Another Sierra Leonean doctor dies of Ebola – aged 44

Sierra Leone Telegraph: 17 Nov 2014

Handout shows Martin Salia, a Sierra Leonean doctor sick with EbolaDr. Martin Salia – a Sierra Leonean born medical doctor, who contracted the Ebola virus whilst working at the Connaught Hospital over a week ago, and was flown out of the country last Saturday to receive treatment in the US, has sadly died today in a hospital in America.

This afternoon the Biocontainment Unit at the Nebraska Medical Center, where Dr. Salia was being treated, issued this statement:

“We are extremely sorry to announce that the third patient we’ve cared for with the Ebola virus, Dr. Martin Salia, has passed away as a result of the advanced symptoms of the disease.

“It is with an extremely heavy heart that we share this news,” said Dr. Phil Smith, medical director of the Biocontainment Unit at Nebraska Medical Center and professor of infectious diseases at the University of Nebraska Medical Center, the hospital’s academic partner.

US Ebola Omaha“Dr. Salia was extremely critical when he arrived here, and unfortunately, despite our best efforts, we weren’t able to save him.”

“Dr. Salia was suffering from advanced symptoms of Ebola when he arrived at the hospital Saturday, which included kidney and respiratory failure.

“He was placed on dialysis, a ventilator and multiple medications to support his organ systems in an effort to help his body fight the disease. He also received a dose of convalescent plasma and ZMapp therapy was initiated on Saturday.

“We used every possible treatment available to give Dr. Salia every possible opportunity for survival,” said Dr. Smith. “As we have learned, early treatment with these patients is essential. In Dr. Salia’s case, his disease was already extremely advanced by the time he came here for treatment.”

“We’re very grateful for the efforts of the team led by Dr. Smith,” said Isatu Salia, Dr. Salia’s wife.

“In the short time we spent here, it was apparent how caring and compassionate everyone was. We are so appreciative of the opportunity for my husband to be treated here and believe he was in the best place possible,” she said.

“Every member of the team has been personally affected by Dr. Salia’s passing,” concluded Shelly Schwedhelm, nursing director of the Biocontainment Unit. “While losing any patient is always extremely difficult, although our effort here was brief, everyone gave every ounce of effort they had. The collective feeling of loss has been overwhelming.”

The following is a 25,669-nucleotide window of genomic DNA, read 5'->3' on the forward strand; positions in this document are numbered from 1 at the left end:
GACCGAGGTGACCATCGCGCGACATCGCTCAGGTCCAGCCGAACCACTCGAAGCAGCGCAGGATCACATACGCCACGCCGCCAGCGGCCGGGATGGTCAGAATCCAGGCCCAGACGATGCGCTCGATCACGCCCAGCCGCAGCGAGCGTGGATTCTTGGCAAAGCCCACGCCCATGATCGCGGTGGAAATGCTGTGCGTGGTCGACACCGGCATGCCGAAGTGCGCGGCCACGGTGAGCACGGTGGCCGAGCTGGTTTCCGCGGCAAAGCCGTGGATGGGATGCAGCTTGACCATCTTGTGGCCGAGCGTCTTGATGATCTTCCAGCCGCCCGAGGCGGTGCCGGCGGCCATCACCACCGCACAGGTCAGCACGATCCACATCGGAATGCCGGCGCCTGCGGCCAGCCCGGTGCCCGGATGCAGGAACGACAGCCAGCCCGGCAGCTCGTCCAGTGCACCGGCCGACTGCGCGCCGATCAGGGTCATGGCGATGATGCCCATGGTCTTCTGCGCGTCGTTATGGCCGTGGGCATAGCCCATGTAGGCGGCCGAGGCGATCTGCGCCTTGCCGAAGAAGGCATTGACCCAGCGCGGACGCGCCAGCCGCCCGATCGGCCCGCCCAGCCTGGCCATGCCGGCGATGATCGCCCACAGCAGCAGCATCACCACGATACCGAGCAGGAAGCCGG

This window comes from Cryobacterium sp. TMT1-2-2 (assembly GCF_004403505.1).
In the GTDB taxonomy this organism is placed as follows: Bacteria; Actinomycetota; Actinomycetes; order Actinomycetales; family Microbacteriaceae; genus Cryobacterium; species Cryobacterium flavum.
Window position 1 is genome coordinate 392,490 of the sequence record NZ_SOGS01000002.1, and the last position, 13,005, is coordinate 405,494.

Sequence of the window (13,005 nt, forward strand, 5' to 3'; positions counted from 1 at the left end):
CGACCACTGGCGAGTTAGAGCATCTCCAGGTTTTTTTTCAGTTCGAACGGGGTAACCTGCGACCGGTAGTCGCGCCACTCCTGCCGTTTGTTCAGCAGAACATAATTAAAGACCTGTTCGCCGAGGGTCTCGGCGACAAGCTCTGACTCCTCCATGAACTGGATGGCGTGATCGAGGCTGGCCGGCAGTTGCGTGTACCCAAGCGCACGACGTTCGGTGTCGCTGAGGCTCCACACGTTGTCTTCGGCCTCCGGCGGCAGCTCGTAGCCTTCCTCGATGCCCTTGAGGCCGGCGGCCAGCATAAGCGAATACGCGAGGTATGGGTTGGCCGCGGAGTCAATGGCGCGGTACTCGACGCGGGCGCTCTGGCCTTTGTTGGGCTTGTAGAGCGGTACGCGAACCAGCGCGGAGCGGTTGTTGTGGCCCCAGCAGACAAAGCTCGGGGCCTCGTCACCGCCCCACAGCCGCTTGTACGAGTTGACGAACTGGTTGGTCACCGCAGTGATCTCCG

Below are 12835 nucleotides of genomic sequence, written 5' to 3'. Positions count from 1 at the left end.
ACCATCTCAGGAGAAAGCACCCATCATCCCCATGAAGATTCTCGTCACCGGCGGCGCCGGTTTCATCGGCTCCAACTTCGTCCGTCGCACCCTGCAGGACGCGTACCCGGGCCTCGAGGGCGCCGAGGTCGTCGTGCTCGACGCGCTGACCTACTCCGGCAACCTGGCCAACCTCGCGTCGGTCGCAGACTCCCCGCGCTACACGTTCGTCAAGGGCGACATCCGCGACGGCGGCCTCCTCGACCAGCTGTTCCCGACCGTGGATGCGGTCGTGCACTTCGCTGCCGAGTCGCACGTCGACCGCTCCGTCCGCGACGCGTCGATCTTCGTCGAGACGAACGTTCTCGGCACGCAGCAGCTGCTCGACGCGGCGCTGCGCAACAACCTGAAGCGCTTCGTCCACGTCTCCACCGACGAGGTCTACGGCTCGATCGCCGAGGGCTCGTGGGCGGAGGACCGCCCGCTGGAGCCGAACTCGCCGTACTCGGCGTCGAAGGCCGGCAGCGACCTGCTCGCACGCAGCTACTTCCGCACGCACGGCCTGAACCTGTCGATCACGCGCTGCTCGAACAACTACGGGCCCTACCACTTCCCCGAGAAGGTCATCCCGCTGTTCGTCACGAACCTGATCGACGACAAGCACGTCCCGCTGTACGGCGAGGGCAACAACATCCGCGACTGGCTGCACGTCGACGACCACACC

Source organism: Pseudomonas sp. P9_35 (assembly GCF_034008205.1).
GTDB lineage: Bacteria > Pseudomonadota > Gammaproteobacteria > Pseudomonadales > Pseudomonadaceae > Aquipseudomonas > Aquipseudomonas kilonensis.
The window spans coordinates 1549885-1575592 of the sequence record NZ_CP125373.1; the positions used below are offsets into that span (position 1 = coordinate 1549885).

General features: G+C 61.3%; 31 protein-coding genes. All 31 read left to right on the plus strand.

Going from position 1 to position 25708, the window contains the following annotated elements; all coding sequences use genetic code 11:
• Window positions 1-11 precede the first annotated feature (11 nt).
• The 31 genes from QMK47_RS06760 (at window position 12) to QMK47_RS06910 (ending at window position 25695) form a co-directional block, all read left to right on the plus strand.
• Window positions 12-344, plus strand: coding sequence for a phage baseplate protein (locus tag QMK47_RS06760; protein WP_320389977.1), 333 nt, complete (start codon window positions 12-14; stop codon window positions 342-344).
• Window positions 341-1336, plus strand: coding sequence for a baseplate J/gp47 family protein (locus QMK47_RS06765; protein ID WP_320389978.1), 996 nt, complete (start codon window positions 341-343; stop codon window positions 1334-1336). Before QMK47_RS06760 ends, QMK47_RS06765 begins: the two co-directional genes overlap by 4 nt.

“Members of our team plan to speak to the media Monday morning.”

Dr. Salia was aged 44, and was chief medical officer at the United Methodist Kissy Hospital in Freetown, Sierra Leone. He had trained as a doctor at the Sierra Leone College of Medicine and worked at several other medical facilities in the country.

Dr. Martin Salia is placed on a stretcher upon his arrival at the Nebraska Medical Center Biocontainment Unit in Omaha










Local doctors in Freetown who were responsible for treating Dr. Salia before he was airlifted to the USA, say that his condition had improved immensely before he was taken out of the country.

Dr. Salia had expressed strong preference to be treated at the Hastings Treatment Centre in Freetown, where it is understood that a group of local doctors are experimenting with the use of serum transfusion, as a cure for Ebola.

But it is still unclear as to the efficacy of these serum trials. According to doctors in the US, Dr. Salia arrived at the hospital in Omaha with serious kidney failure, and did not recover, despite treatment with various drugs.

Dr. Salia was the third Ebola patient treated at the Omaha hospital. The two other Ebola patients, who were infected in Liberia, had made full recovery.

Also tonight, as the people of Sierra Leone mourn the loss of Dr. Salia, bringing the total number of Sierra Leonean doctors to have died of Ebola to seven, there are reports of  another doctor who has fallen ill at the Magburaka hospital in northern Sierra Leone.

He is believed to have tested Ebola positive. He is now at the PTS Centre in Sierra Leone, where he is receiving treatment. The doctor has not yet been named.

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